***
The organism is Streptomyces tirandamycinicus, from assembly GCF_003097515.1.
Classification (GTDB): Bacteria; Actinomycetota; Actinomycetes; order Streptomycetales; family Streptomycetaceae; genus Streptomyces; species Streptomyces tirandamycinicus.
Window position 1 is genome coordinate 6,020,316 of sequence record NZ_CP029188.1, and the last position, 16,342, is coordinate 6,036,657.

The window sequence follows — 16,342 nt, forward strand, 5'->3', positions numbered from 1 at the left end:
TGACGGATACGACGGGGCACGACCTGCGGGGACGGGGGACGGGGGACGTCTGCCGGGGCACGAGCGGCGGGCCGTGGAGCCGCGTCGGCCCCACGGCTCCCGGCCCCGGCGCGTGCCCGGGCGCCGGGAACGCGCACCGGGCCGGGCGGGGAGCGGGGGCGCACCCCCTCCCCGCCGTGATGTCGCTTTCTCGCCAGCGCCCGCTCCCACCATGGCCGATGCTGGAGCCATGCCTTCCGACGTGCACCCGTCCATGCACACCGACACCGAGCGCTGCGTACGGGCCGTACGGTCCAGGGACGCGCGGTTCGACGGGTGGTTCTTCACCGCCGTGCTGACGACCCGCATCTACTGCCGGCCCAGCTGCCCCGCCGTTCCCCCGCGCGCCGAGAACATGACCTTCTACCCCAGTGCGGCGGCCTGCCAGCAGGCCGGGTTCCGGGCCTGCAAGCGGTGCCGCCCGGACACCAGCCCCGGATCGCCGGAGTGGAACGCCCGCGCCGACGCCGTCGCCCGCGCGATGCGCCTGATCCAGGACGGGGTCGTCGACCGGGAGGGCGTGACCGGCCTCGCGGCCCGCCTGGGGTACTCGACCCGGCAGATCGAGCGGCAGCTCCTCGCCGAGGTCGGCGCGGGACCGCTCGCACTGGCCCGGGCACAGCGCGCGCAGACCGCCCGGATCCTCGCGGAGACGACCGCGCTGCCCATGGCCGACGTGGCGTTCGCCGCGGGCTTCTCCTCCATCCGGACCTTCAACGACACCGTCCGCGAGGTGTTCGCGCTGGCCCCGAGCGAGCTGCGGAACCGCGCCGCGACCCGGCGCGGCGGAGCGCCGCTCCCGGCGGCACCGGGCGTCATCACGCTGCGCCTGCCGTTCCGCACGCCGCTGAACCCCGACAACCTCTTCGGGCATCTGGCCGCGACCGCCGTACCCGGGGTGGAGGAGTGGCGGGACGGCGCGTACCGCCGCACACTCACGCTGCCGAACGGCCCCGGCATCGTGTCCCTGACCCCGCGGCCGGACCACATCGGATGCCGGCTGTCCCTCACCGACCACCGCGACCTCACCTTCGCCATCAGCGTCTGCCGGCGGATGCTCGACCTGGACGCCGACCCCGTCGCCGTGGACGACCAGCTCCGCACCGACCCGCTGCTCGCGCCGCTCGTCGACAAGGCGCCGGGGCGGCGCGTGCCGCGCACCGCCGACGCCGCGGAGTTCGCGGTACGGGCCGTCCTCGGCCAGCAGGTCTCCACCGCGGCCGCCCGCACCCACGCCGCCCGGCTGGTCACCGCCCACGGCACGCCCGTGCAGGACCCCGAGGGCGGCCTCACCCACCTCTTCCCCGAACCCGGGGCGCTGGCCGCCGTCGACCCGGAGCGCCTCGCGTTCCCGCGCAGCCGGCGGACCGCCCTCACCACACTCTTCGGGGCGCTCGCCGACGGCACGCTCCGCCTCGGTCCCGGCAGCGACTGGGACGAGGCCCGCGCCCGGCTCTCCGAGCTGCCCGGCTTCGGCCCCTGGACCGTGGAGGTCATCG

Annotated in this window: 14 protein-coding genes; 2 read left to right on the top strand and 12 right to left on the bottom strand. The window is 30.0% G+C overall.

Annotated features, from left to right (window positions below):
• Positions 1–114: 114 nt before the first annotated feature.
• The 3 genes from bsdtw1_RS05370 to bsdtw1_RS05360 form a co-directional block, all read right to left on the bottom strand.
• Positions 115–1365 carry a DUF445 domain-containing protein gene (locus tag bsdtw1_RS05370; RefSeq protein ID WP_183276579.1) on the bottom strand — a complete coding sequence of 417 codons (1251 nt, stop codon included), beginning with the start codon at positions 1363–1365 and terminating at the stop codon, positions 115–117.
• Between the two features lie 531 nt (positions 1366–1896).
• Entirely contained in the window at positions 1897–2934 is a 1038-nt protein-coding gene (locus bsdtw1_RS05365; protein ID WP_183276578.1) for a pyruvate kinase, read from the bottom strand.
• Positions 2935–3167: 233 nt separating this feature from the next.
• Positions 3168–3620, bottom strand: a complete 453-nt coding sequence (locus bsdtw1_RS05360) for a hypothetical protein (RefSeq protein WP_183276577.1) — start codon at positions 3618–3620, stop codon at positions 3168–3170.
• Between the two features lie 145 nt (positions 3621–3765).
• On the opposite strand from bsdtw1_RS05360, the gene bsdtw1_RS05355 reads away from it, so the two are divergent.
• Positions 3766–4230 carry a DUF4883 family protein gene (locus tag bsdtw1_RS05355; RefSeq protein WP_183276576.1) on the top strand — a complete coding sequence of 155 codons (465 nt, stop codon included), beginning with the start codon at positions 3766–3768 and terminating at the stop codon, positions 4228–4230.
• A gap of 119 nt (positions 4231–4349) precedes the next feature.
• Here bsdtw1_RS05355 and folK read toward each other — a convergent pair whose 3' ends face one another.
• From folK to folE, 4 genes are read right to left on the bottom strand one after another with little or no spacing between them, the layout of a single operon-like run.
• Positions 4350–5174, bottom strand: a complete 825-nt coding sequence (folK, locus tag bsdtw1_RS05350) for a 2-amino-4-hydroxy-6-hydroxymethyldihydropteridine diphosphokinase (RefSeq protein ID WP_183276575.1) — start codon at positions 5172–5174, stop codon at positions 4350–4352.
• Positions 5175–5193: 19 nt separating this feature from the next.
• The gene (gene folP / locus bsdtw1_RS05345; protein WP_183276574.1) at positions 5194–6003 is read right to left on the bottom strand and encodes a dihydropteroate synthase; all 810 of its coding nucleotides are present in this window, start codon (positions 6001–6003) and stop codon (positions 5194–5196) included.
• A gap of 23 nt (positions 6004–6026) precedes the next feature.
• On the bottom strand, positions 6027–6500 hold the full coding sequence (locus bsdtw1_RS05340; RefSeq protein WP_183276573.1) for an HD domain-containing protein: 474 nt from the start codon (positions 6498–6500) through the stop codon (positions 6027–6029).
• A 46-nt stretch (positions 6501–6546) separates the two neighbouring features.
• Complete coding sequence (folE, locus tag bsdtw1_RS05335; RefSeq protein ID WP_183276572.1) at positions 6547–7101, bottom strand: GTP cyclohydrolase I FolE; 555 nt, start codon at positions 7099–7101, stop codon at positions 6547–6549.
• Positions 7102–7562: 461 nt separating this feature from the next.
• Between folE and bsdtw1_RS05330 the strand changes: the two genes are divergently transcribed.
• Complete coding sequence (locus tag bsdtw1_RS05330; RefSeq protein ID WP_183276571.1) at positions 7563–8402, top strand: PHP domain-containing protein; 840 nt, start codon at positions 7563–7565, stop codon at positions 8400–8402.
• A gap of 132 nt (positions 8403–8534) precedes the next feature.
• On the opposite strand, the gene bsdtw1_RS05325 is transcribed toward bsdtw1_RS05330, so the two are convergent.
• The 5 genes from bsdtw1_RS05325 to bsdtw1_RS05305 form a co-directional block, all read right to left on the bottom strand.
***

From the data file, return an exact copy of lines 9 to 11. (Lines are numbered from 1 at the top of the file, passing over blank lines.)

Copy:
• The 3 genes from bsdtw1_RS05370 to bsdtw1_RS05360 form a co-directional block, all read right to left on the bottom strand.
• Positions 115–1365 carry a DUF445 domain-containing protein gene (locus tag bsdtw1_RS05370; RefSeq protein ID WP_183276579.1) on the bottom strand — a complete coding sequence of 417 codons (1251 nt, stop codon included), beginning with the start codon at positions 1363–1365 and terminating at the stop codon, positions 115–117.
• Between the two features lie 531 nt (positions 1366–1896).